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Black Friday – 10 Years Later And Not Much Has Changed

Online Poker Black Friday

Today is an anniversary that the poker world hates to remember. On April 15, 2011, the United States Department of Justice indicted PokerStars, Full Tilt Poker, Absolute Poker, and various key executives, owners, and payment processors for violations of the UIGEA.

When the event happened, many thought it would be the catalyst for online poker legalization nationwide. On the 10th anniversary of Black Friday, we see that those hopes were overly optimistic.

The State of Legal Online Poker Post-Black Friday

Remember when Phil Hellmuth claimed that online poker would be legal nationwide within six months of Black Friday? Others with more realistic insights said that we would not see nationwide legal online poker until 2015. Personally, I upset quite a few people with claims that we would not see legal online poker nationwide before AT LEAST 2020, if ever.

Well, it is 2021 and there are only five states presently offering legal online poker. Nevada, New Jersey, Delaware, Michigan, and Pennsylvania are all operating at least one online poker site. The interstate online poker network presently consists of Nevada, New Jersey, and Delaware through PokerStars in Michigan is expected to form a network soon with New Jersey, but that’s as far as “interstate” online poker goes.

Ten years and only five states have launched legal online poker. That’s one site every two years on average. West Virginia has yet to launch online poker.

Furthermore, there’s been little movement at the state level this year to legalize online poker. A bill in North Dakota was struck down and other iGaming measures including online poker have stalled.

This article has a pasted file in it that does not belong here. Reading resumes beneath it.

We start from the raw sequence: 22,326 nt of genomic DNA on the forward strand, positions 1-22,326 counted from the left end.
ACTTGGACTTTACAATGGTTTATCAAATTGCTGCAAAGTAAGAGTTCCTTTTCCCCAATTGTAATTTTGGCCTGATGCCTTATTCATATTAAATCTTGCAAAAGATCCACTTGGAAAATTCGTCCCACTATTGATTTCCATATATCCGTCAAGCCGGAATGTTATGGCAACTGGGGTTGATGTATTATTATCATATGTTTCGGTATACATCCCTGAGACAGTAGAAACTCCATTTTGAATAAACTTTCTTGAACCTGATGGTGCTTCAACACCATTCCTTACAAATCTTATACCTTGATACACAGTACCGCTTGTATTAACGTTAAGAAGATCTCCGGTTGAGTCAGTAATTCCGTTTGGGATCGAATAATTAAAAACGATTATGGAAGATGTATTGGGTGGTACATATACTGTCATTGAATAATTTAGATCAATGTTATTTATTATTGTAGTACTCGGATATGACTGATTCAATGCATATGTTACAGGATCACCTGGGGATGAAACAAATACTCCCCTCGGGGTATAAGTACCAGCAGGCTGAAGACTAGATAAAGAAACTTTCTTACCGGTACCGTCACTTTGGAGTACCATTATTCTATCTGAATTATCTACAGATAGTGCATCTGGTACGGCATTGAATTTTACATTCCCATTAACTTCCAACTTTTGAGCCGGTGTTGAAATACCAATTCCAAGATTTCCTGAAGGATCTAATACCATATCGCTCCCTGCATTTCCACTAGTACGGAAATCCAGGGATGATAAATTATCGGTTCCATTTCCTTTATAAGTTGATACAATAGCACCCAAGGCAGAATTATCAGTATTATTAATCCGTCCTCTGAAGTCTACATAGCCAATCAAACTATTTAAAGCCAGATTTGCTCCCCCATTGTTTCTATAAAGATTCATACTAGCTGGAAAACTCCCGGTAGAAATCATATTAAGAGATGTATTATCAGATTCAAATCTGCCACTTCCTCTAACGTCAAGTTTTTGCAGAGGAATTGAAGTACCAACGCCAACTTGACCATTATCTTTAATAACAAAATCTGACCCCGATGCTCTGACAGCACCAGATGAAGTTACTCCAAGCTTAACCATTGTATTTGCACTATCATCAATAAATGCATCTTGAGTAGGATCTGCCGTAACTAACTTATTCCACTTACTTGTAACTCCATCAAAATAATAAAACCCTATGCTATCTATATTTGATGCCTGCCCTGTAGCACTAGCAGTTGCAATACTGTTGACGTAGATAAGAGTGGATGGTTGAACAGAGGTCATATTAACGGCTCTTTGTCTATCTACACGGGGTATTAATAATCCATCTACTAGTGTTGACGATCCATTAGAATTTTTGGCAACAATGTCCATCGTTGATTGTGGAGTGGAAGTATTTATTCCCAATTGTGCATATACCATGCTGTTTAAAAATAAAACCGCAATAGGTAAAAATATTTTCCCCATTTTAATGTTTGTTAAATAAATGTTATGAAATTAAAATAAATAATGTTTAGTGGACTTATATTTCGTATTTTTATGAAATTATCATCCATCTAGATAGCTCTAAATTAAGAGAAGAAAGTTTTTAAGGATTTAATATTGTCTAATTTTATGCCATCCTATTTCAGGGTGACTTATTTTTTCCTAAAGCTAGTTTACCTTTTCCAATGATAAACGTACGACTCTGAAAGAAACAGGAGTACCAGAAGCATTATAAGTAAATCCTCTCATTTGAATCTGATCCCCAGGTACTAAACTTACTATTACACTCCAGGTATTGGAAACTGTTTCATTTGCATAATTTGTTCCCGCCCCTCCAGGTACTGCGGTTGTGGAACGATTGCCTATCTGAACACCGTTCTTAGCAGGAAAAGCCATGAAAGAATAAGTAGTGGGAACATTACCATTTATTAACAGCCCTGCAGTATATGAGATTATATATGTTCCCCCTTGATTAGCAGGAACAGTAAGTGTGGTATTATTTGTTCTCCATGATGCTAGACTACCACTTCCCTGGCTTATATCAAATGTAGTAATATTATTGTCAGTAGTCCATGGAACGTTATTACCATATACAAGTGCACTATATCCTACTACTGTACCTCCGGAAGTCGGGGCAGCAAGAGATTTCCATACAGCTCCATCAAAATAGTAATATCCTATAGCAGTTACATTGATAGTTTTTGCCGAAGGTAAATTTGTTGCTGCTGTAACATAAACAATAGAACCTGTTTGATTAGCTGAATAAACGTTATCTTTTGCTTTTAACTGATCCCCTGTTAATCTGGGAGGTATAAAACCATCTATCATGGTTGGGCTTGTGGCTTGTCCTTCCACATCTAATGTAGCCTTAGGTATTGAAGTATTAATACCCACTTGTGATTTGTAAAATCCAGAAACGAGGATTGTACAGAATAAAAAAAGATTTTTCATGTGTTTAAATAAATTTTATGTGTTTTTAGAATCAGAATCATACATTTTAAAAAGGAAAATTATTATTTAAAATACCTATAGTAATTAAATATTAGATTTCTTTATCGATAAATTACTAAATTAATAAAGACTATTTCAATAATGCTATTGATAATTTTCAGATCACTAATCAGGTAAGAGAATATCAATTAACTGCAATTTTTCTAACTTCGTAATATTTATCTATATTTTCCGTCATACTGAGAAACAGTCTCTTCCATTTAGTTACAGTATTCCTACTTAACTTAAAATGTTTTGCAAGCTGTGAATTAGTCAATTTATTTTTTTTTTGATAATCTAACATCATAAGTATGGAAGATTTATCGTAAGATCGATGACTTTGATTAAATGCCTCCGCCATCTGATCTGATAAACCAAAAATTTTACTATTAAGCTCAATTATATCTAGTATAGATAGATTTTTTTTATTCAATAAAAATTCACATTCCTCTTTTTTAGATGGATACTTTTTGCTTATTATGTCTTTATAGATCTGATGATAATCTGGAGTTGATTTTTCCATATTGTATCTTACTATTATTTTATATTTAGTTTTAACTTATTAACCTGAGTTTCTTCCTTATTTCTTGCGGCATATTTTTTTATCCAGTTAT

Will We See a Second Black Friday?

A question I have asked since the first iteration of Black Friday is whether we will see the DOJ go after sites that are still offering online poker “illegally” in the United States. America’s Cardroom, Ignition Poker, and BetOnline Poker are all examples of unregulated online poker sites that are continuing to operate in the US.

America’s Cardroom is openly flaunting its site with regular additions to its group of ambassadors. You could almost say that they are the Full Tilt Poker of modern online poker, just without the squandering of player funds.

Back before the first Black Friday, it always seemed that the sites serving the US were on borrowed time. To back this up, I drained most of my accounts about 6 months prior to Black Friday. I left about $100 or less on the sites I played at but took off thousands. It proved wise.

I recommend that those playing online poker on unregulated sites take off the bulk of your deposits because there’s no guarantee we won’t see Black Friday II. I’m posting this article early on April 15, 2021. It would be ironic if the DOJ was to drop new indictments on the 10-year anniversary of Black Friday.

Online Poker Will Never Be Legal Nationwide

By now, most of you probably realize this already, but the prospects of online poker being legalized nationwide are pretty much zero. There have been more bills to shut down online gambling (RAWA) than there have been for online poker legalization in the last 10 years.

We also already know that online gambling is a states issue. As such, we will have to take the slow burn to see online poker legalized in a large portion of the country. While online sports betting is exploding, online poker is barely crawling.

It has and will continue to be my assertion that we will never see more than half of the country embrace online poker and online casino gambling. Sports betting will give it a boost, but there are many states out there like Hawaii and Utah where it will never happen.

That’s not to say it will be impossible. I never thought my home state of Virginia would ever legalize casino gambling or sports betting, but it happened. So there is a chance we will see more expansion than expected. However, it will never be nationwide.

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